Monday, March 7, 2016

Basically Undead Downton Abbey, or Thoughts on Pride and Prejudice and Zombies

 I am one of those elitist intellectual snobs who will always say the book is better than the movie, so I don’t look forward to the inevitable situation where a beloved book that I have read multiple times is adapted into a movie for a PG-13 audience who may not share the same sense and sensibilities as I have concerning Jane Austen, 19th Century England and zombies.
Along with World War Z and the Zombie Survival Guide from Max Brooks (Mel’s son), Seth Grahame-Smith’s 2009 novel arguably started this whole zombie renaissance, and the movie adaptation does its best to distinguish itself from the modern zombie world.  This is a  more genteel and civilized zombie apocalypse, not as savage or lawless as The Walking Dead, with fortified country estates, courtly dances and elegant dinners.  Think zombie Downton Abbey but a couple hundred years earlier.
The film opens with the famous quote and then it goes all to hell, and not in a good way.  Lily James, who you know as Lady Rose from Downton Abbey, plays Elizabeth Bennet, a cheap Kiera Knightly knockoff (who played Elizabeth in 2005 and demonstrated far better fighting skills in the Pirates of the Caribbean franchise).  The Bennet sisters can fight but this is not a martial arts movie, not when it’s hamstrung by PG-13 violence levels and bloodless CGI zombie makeup.  It’s a movie where the dancing is better than the fighting, and that’s never a good thing in a zombie movie unless you’re watching the Thriller video.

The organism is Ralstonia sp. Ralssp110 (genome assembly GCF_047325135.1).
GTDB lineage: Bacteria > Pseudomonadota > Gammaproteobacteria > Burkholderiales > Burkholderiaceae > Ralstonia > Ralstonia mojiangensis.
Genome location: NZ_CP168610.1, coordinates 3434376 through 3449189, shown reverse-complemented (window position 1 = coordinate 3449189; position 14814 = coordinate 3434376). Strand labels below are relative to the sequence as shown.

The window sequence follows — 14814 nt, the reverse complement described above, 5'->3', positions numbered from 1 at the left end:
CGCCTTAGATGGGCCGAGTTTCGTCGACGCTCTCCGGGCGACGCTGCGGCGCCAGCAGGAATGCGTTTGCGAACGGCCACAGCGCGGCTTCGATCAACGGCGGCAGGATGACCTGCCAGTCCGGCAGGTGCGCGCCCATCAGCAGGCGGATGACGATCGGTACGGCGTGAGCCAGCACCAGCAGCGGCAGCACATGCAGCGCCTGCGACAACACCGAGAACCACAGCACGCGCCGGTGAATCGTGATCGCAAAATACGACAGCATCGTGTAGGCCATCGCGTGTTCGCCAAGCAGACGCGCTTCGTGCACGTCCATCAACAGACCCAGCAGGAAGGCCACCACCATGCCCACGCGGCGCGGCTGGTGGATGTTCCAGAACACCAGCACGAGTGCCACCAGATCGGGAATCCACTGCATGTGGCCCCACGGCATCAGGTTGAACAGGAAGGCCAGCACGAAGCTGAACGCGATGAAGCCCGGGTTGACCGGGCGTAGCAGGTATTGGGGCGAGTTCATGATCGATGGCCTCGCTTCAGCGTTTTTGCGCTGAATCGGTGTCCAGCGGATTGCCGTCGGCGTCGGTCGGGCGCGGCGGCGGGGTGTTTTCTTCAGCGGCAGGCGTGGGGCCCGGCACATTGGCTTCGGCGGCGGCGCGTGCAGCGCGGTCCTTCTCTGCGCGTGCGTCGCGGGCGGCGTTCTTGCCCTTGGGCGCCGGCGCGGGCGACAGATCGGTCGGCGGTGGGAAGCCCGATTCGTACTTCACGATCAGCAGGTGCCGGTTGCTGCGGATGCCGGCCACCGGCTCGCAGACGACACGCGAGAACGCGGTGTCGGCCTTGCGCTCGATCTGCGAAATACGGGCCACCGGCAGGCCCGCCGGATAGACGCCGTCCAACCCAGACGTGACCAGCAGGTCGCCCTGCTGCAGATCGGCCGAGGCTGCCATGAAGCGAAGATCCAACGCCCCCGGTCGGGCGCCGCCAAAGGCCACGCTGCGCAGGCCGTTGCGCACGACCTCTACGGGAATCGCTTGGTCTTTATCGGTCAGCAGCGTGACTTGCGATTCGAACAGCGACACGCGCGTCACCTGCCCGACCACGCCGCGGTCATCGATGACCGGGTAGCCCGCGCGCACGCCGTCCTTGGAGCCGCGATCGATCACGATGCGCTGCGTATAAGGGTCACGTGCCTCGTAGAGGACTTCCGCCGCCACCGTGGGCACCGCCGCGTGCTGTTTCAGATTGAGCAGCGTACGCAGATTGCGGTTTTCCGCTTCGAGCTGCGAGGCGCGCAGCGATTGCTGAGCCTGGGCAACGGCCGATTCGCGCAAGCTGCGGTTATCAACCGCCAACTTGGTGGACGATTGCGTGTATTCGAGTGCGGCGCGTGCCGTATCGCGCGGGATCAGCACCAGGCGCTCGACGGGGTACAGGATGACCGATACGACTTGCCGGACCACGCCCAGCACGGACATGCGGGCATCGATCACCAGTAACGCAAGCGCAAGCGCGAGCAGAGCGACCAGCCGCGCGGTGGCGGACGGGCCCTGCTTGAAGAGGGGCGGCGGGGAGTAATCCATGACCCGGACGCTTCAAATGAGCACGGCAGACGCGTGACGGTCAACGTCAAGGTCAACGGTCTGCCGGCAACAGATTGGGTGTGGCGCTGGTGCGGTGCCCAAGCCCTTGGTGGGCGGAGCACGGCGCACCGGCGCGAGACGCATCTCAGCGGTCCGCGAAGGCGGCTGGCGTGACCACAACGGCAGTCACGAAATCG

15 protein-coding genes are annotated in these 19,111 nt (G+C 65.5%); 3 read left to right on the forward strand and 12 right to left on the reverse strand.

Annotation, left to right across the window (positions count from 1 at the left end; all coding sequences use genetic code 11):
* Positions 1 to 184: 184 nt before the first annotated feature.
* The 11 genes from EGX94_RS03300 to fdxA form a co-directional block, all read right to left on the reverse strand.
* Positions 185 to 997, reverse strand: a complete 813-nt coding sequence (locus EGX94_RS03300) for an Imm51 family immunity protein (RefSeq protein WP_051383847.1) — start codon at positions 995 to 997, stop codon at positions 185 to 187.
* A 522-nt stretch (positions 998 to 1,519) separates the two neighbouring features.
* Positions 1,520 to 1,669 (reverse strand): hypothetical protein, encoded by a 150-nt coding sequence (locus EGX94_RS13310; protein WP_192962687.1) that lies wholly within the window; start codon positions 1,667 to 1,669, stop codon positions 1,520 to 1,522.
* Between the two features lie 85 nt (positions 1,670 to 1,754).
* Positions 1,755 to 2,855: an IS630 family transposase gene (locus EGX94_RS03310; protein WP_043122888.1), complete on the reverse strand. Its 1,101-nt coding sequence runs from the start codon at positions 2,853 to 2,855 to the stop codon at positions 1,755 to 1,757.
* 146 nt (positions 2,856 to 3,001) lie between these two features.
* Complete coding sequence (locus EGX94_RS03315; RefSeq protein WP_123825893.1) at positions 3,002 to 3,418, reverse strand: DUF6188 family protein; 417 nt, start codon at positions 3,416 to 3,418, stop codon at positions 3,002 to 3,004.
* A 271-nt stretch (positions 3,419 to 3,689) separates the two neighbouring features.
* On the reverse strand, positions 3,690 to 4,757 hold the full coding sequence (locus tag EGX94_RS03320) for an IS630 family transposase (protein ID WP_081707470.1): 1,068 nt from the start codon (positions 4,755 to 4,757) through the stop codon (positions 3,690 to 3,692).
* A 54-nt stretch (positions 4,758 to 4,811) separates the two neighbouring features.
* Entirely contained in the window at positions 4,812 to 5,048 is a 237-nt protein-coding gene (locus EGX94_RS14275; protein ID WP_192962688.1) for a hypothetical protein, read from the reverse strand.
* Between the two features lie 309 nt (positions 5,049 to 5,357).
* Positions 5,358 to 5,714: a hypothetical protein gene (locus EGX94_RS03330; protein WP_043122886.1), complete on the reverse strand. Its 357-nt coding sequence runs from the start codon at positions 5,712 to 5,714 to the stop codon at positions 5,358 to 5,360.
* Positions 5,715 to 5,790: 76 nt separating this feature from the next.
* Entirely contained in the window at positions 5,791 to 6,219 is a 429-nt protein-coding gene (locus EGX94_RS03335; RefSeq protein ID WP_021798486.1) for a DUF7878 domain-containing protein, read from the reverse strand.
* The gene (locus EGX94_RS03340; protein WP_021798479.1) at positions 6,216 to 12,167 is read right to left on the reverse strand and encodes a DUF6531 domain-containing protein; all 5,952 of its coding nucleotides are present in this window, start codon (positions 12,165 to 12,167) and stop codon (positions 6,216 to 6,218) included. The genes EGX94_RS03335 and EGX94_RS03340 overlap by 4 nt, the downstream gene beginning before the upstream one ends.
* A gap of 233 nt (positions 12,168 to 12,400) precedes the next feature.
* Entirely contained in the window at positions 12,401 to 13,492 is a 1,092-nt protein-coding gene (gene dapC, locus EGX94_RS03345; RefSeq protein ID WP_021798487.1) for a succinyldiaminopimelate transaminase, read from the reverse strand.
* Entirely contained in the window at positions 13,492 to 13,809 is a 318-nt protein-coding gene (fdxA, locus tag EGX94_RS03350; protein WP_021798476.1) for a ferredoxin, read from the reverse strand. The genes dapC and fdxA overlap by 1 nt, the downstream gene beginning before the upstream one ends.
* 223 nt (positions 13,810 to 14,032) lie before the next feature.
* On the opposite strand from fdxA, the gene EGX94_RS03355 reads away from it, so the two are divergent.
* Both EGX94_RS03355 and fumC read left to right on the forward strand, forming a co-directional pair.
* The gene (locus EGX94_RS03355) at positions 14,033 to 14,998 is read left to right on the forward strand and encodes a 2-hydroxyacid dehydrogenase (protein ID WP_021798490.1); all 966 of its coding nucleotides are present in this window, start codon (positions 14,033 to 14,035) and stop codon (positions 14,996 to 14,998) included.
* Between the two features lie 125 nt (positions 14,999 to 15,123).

The movie can’t find a balance, and the viewer is left confused; this is not scary enough to be a horror movie, not funny enough to be a comedy, not an action movie, or a historical romance.  No commitment to any genre or the source material makes for a lackluster movie and a mediocre viewing experience.
I cannot fault the gorgeous costumes, interior design, luxurious sets or the first rate cast, including Matt Smith, Charles Dance as Mr. Bennet, Jack Huston aka Richard Harrow from Boardwalk Empire and especially Lena Headey as Lady Catherine De Bourgh, the greatest zombie fighter in all of England.  The classical soundtrack is also period correct, and I was so relieved they didn’t play something contemporary over the final credits.
The most interesting aspect of Pride and Prejudice and Zombies is that they can communicate in this movie.  The undead are more like a reanimated Black Plague, and closer to George A. Romero’s original vision of the living dead. There is a gloriously blasphemous zombie church of Saint Lazarus scene complete with pig blood communion that I am surprised more people are not protesting.
I really wanted to like this movie and had been looking forward to it as much as Mad Max Fury Road (2015).  But given the current state of endless remakes we’ll probably get a new effort in a decade and this movie will drive new readers to the original novel.

Pride and Prejudice and Zombies also featured Sam Riley as Mr. Darcy who you may remember as Ian Curtis in Control (2007) and you know just like the living dead, love will tear us apart, again.